Sunday, July 13, 2014
Inquirer Daily News

Nutter Confirms Temporary Property Tax Hike, Says No Police or Fire Layoffs

Mayor Nutter just announced that his upcoming budget won't include layoffs in the police or fire departments. Nutter, joined by Police Commissioner Charles Ramsey and Fire Commissioner Lloyd Ayers, also said there will be no closures of facilities or elimination of equipment. His plan last fall to close libraries and eliminate fire companies drew legal challenges and prompted wide-spread controversy.

Nutter Confirms Temporary Property Tax Hike, Says No Police or Fire Layoffs

Mayor Nutter just announced that his upcoming budget won't include layoffs in the police or fire departments.  Nutter, joined by Police Commissioner Charles Ramsey and Fire Commissioner Lloyd Ayers, also said there will be no closures of facilities or elimination of equipment.  His plan last fall to close libraries and eliminate fire companies drew legal challenges and prompted wide-spread controversy.

"I refuse to do anything that halts our progress on a march to a safer city," Nutter said. 

Nutter – who must close a five-year $1 billion budget shortfall -- is set to release his budget and five-year financial plan in City Council on Thursday.

Nutter also said that he plans to propose a temporary two year property tax increase of 19 percent over the current rate in the fiscal year that starts on July 1 and 14.5 percent over the current rate in the fiscal year that starts in July 2010. Although  real estate tax revenues are split with the School District of Philadelphia, the entire increase would go into city coffers, Nutter said.

Without that tax increase, Nutter said drastic cuts would be required, including police and fire layoffs.

Advance versions reviewed by the Daily News and reported on last week showed Nutter was planning temporary hikes to sales and property taxes, as well as service cuts.  Nutter said the property tax hike was changed from 17 percent for both years -- as the Daily News had reported -- because an increase deterioration in revenues is going to make the next fiscal year a "financially challenging year."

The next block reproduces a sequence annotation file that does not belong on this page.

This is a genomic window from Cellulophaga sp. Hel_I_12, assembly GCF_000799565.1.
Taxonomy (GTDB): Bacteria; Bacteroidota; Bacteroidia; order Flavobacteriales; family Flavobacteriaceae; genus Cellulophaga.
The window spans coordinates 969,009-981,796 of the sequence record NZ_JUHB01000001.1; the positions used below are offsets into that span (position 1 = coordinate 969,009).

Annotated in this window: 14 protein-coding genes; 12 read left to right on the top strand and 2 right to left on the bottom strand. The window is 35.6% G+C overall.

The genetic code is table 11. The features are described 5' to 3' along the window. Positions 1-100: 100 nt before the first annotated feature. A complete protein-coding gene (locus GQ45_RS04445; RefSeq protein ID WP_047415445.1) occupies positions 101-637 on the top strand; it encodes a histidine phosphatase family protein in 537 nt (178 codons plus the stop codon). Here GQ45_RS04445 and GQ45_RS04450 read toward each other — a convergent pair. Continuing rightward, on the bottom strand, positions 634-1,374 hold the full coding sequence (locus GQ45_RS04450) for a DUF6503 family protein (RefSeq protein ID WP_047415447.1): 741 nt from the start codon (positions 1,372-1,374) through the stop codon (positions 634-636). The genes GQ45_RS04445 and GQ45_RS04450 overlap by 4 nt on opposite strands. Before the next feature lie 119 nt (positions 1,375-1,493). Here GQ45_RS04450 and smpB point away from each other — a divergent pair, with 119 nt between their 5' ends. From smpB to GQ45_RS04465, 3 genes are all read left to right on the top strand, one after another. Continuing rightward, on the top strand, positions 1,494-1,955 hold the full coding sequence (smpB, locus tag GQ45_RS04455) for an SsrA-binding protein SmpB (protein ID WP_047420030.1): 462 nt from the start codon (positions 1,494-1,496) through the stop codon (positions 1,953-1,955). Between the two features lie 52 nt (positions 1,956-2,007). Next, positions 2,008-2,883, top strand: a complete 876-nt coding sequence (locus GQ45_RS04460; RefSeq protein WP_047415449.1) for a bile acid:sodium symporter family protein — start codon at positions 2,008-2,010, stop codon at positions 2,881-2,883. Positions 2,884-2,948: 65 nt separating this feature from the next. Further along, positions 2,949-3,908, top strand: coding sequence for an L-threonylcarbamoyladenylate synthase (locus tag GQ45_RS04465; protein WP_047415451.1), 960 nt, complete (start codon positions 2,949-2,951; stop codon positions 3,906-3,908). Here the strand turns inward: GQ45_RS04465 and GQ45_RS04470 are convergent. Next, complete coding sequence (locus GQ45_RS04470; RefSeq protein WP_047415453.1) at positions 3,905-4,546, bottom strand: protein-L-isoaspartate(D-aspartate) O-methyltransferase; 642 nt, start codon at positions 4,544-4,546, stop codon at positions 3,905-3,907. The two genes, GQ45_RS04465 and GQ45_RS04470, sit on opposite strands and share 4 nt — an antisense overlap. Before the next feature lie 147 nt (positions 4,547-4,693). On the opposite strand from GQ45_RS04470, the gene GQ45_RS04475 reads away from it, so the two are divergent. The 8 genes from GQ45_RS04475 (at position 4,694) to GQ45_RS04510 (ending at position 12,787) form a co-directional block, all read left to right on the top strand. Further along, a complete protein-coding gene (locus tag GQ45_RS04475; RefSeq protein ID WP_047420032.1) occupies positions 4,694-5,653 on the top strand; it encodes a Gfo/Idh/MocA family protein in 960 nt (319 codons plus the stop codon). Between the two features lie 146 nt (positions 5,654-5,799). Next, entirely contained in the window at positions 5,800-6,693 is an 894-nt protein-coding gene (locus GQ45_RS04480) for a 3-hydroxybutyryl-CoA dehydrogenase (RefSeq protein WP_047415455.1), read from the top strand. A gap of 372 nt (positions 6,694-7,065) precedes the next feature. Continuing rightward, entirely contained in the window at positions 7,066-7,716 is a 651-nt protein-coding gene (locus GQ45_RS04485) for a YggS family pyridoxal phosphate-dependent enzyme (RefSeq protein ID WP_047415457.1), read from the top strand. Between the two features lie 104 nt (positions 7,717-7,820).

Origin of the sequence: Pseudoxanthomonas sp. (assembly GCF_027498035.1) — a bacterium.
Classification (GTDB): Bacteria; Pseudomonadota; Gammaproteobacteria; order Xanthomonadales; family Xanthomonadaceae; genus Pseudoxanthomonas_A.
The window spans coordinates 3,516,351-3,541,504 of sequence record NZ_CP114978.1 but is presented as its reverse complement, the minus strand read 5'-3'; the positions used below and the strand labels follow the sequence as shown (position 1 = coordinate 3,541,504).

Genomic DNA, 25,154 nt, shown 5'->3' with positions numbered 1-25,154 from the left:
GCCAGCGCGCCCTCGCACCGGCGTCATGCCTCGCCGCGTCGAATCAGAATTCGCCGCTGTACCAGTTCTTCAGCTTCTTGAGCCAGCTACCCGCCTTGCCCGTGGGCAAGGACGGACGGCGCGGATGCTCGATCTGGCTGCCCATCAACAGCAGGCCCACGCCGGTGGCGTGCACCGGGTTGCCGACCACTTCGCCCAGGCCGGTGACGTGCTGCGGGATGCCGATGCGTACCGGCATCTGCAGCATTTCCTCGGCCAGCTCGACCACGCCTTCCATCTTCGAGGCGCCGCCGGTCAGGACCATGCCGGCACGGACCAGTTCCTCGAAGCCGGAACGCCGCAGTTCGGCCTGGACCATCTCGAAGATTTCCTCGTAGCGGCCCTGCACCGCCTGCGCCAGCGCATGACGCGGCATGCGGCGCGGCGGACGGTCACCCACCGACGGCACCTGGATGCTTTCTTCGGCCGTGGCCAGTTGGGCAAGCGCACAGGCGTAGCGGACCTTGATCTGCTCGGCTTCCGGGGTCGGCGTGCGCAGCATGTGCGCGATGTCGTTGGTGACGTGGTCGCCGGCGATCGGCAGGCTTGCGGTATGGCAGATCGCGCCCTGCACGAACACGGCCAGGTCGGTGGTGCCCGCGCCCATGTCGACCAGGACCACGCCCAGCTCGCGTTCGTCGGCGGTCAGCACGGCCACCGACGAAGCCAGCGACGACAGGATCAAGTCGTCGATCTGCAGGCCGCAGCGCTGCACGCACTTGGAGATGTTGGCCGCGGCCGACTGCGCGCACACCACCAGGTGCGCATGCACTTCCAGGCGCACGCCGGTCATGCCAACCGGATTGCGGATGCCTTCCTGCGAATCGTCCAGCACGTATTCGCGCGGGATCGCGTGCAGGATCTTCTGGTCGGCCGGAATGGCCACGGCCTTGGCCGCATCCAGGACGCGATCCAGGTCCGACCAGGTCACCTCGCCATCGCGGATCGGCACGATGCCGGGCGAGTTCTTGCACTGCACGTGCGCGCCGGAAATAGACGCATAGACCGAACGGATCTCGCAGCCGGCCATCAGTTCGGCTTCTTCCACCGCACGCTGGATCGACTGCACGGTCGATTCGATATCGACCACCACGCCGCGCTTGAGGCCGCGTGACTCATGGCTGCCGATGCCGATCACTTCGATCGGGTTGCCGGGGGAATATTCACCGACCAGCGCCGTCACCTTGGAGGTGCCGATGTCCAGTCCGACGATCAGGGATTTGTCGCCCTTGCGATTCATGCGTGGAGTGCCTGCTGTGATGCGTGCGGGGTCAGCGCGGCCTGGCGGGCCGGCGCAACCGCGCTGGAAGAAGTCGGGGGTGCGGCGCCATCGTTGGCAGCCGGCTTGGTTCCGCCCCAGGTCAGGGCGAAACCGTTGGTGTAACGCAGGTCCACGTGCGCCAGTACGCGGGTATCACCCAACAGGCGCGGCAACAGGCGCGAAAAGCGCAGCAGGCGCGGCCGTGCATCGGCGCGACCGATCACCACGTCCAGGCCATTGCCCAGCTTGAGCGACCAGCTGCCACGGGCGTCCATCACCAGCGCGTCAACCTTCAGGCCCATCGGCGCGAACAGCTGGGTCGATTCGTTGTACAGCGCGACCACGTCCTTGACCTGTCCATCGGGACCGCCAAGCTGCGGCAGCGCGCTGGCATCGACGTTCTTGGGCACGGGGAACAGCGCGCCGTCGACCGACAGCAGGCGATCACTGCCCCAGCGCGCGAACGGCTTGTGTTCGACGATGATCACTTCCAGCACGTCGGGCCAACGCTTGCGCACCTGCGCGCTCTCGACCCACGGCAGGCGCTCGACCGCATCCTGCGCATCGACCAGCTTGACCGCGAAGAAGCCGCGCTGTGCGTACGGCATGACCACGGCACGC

Nutter said the increase would mean homeowners would likely see a tax increase of $50 a month or less.

Nutter also stressed that he does not want to make an increases -- temporary or otherwise -- to the wage or business taxes.

"We will not take temporary steps that will have a devestating long-term impact," he said, noting that planned reductions to the wage and business taxes were already frozen in a round of budget cuts last fall.

Councilman Bill Green said he didn't agree with the strategy. "I don't think we should have anything off the table at this point," he said.

About this blog
Chris Brennan, a native Philadelphian and graduate of Temple University, joined the Daily News in 1999. He has written about SEPTA, the Philadelphia School District, the legalization of casino gambling, state government, the mayor, the governor, City Council and political campaigns. E-mail tips to brennac@phillynews.com
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Jenny DeHuff is a 2005 graduate of the University of Rhode Island, where she cut her teeth in journalism. A South Philly transplant from New England, she joined the Daily News City Hall Bureau in 2013. For the past several years, she has worked as an investigative reporter exposing corruption in suburban politics, covering sometimes ghastly criminal court cases and following the people’s money and how its spent. In addition to being a dogged news hound, she enjoys reading and writing about travel, animals, Irish whiskey and aviation. E-mail tips to dehuffj@phillynews.com
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Sean Collins Walsh is from Bucks County and went to Northwestern University. He joined the Daily News copy desk in 2012 and now covers the Nutter administration. Before that, he interned at papers including The New York Times, The Dallas Morning News and The Seattle Times. E-mail tips to walshSE@phillynews.com
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